In this file photo from January, Scott Pruitt, President-elect Donald Trump’s nominee to run the Environmental Protection Agency, testifies at his confirmation hearing before the Senate Environment and Public Works Committee on Capitol Hill in Washington, Wednesday, Jan. 18, 2017. The nomination of Pruitt, currently Oklahoma’s attorney general, to lead the EPA is being fiercely opposed by environmental groups that point to fundraising ties with corporations he has sued to protect.
J. Scott Applewhite / AP Photo
Pruitt: EPA will weigh regulation of two toxic chemicals. Advocates are skeptical
At national summit, administrator says concern about PFAS chemicals has become a national issue
Jon is an experienced journalist who has covered a wide range of general and business-news stories for national and local media in the U.S. and his native U.K. As a former Reuters reporter, he spent several years covering the early stages of Pennsylvania’s natural gas fracking boom and was one of the first national reporters to write about the effects of gas development on rural communities. Jon trained as a general news reporter with a British newspaper chain and later worked for several business-news organizations including Bloomberg News and Market News International, covering topics including economics, bonds, currencies and monetary policy. Since 2011, he has been a freelance writer, contributing Philadelphia-area news to The New York Times; covering economics for Market News, and writing stories on the environment and other subjects for a number of local outlets including StateImpact. He has written two travel guidebooks to the European Alps; lived in Australia, Switzerland, Israel, and Saudi Arabia, and visited many countries including Ethiopia, Peru, Taiwan, and New Zealand. Outside of work hours, Jon can be found running, birding, cooking, and, when weather permits, gardening in the back yard of a Philadelphia row home where he lives with his partner, Kate.
J. Scott Applewhite / AP Photo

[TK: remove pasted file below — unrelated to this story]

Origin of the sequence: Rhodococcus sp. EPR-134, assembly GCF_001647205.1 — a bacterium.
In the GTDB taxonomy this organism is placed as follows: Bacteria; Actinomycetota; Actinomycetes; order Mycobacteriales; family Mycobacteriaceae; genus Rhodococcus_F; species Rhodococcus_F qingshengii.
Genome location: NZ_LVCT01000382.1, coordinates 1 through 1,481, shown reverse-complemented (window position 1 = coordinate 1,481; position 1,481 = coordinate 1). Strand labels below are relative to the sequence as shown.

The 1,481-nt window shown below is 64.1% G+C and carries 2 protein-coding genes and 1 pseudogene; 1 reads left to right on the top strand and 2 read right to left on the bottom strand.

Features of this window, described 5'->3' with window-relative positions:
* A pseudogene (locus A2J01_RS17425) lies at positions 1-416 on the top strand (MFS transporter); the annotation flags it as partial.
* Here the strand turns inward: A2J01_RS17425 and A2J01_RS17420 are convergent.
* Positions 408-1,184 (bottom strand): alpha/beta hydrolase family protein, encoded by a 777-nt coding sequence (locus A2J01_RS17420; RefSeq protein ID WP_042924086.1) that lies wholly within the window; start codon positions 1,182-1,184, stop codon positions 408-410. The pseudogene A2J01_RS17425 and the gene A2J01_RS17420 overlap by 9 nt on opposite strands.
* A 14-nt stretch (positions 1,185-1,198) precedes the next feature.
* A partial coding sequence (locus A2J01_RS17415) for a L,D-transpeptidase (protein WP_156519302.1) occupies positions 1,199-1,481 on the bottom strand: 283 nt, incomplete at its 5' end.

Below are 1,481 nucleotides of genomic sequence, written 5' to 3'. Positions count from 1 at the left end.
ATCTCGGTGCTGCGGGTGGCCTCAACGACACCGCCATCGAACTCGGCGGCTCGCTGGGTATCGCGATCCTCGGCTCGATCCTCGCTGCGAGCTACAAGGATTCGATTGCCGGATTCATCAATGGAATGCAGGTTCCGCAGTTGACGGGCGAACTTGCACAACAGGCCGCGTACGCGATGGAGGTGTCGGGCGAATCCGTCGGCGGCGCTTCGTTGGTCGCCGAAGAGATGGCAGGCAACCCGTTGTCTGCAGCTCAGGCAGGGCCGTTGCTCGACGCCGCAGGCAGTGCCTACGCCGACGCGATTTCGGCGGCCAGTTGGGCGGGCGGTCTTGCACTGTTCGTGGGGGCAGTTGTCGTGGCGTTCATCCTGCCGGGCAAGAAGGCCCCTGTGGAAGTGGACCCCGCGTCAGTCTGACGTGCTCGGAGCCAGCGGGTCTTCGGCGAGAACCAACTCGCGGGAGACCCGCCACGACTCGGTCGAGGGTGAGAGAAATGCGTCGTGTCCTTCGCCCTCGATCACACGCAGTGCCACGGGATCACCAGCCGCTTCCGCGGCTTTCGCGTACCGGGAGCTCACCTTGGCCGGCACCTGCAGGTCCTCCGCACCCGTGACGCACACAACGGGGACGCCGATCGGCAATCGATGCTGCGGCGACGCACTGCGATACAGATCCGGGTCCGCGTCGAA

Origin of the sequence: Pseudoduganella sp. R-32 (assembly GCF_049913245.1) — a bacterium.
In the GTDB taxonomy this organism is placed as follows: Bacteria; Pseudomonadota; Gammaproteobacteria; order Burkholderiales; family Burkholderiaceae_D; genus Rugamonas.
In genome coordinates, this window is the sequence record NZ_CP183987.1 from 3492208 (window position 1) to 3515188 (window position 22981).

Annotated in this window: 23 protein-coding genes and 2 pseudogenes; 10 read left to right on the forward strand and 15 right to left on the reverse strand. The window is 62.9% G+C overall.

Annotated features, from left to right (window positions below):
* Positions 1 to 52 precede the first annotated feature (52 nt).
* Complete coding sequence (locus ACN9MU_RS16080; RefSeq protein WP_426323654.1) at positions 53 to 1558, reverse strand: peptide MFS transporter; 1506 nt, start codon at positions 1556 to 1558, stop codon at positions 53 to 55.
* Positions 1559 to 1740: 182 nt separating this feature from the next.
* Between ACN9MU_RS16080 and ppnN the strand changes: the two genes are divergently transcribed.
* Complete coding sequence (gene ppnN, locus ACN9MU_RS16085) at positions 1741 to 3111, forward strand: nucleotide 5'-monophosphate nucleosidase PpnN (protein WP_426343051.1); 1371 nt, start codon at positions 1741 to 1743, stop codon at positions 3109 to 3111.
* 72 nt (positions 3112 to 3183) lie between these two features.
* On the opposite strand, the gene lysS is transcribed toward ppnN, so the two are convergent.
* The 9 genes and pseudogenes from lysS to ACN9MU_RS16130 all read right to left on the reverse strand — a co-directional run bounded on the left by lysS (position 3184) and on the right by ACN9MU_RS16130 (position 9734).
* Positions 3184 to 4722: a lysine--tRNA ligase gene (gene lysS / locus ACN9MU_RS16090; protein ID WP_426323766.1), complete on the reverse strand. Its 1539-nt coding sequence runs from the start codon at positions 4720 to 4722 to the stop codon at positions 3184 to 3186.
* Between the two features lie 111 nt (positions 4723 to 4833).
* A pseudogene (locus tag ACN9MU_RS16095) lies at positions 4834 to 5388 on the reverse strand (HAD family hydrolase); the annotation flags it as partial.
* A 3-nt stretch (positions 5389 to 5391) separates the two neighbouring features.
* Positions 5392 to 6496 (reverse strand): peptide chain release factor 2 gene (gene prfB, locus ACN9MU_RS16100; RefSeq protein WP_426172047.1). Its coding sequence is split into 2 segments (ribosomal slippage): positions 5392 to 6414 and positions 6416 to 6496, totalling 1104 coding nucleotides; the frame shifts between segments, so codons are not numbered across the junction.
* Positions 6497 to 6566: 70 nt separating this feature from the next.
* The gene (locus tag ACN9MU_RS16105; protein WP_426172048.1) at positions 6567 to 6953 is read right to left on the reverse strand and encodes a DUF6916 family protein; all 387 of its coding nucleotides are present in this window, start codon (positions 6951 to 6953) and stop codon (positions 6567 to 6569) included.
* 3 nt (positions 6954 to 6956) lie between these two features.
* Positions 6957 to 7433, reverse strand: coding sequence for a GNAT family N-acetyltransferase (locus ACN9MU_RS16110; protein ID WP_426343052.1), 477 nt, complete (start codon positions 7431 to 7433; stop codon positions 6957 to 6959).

In this file photo from January, Scott Pruitt testifies at his confirmation hearing. On Tuesday, the EPA administrator said the agency will “evaluate the need of a maximum contaminant level for PFOA and PFOS.”
The U.S. Environmental Protection Agency will consider regulating two toxic chemicals that are subject to tough health limits by an increasing number of states but which have not so far been regulated by the federal government, EPA Administrator Scott Pruitt said on Tuesday.
At a national summit on the PFAS family of chemicals, also known as PFCs, Pruitt said his agency will look at whether there’s a need to set “maximum contaminant limits” for PFOA and PFOS, which have been linked with some cancers as well as low birth weights, high cholesterol, and other illnesses.
“We will take the next step under the Safe Drinking Water Act process to evaluate the need of a maximum contaminant level for PFOA and PFOS,” Pruitt told the meeting. “It’s something that has been talked about for a number of years. The process needs to begin. The determination of an MCL is something that we will begin in earnest.”
He said the chemicals, whose uses included nonstick cookware and firefighting foams, are “affecting communities in an adverse way” — and that explained the presence at the meeting of representatives from 35 states, three tribes, and numerous associations and nonprofits. “It’s clear that this issue is a national priority,” he said.
Pruitt also said EPA is beginning a process of designating the two chemicals as “hazardous substances” under the federal Superfund law.
Pruitt, who is under several ethics investigations unrelated to the PFAS issue, said he was setting up a national task force on the issue, and invited input from state and local authorities.
His statement was cautiously welcomed by advocacy groups that have long criticized the federal government for failing to put legal limits on the PFAS family of chemicals in drinking water. But they warned that the agency was a long way from actually setting a limit that would protect public health.
“It is a big deal for the EPA to announce plans to pursue setting an MCL for PFOA and PFOS, but ultimately the importance of this announcement will come down to the details,” said Dr. David Andrews, senior scientist at Environmental Working Group, a leading advocate for tighter limits on PFAS.